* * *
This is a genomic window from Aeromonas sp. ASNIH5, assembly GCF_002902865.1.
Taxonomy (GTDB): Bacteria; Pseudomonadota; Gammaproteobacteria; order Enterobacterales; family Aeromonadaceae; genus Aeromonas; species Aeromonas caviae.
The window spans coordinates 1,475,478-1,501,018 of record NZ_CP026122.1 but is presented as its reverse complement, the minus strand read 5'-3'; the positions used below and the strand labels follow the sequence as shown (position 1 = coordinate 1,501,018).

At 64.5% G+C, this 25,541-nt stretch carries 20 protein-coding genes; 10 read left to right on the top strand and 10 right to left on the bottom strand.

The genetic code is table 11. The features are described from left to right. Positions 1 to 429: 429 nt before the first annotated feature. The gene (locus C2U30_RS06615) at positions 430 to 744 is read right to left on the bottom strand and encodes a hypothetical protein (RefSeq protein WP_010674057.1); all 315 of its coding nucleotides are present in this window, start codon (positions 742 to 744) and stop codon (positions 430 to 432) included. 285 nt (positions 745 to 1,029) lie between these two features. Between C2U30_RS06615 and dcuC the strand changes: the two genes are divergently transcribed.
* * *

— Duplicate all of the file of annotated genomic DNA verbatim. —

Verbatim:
This is a genomic window from Aeromonas sp. ASNIH5, assembly GCF_002902865.1.
Taxonomy (GTDB): Bacteria; Pseudomonadota; Gammaproteobacteria; order Enterobacterales; family Aeromonadaceae; genus Aeromonas; species Aeromonas caviae.
The window spans coordinates 1,475,478-1,501,018 of record NZ_CP026122.1 but is presented as its reverse complement, the minus strand read 5'-3'; the positions used below and the strand labels follow the sequence as shown (position 1 = coordinate 1,501,018).

At 64.5% G+C, this 25,541-nt stretch carries 20 protein-coding genes; 10 read left to right on the top strand and 10 right to left on the bottom strand.

The genetic code is table 11. The features are described from left to right. Positions 1 to 429: 429 nt before the first annotated feature. The gene (locus C2U30_RS06615) at positions 430 to 744 is read right to left on the bottom strand and encodes a hypothetical protein (RefSeq protein WP_010674057.1); all 315 of its coding nucleotides are present in this window, start codon (positions 742 to 744) and stop codon (positions 430 to 432) included. 285 nt (positions 745 to 1,029) lie between these two features. Between C2U30_RS06615 and dcuC the strand changes: the two genes are divergently transcribed.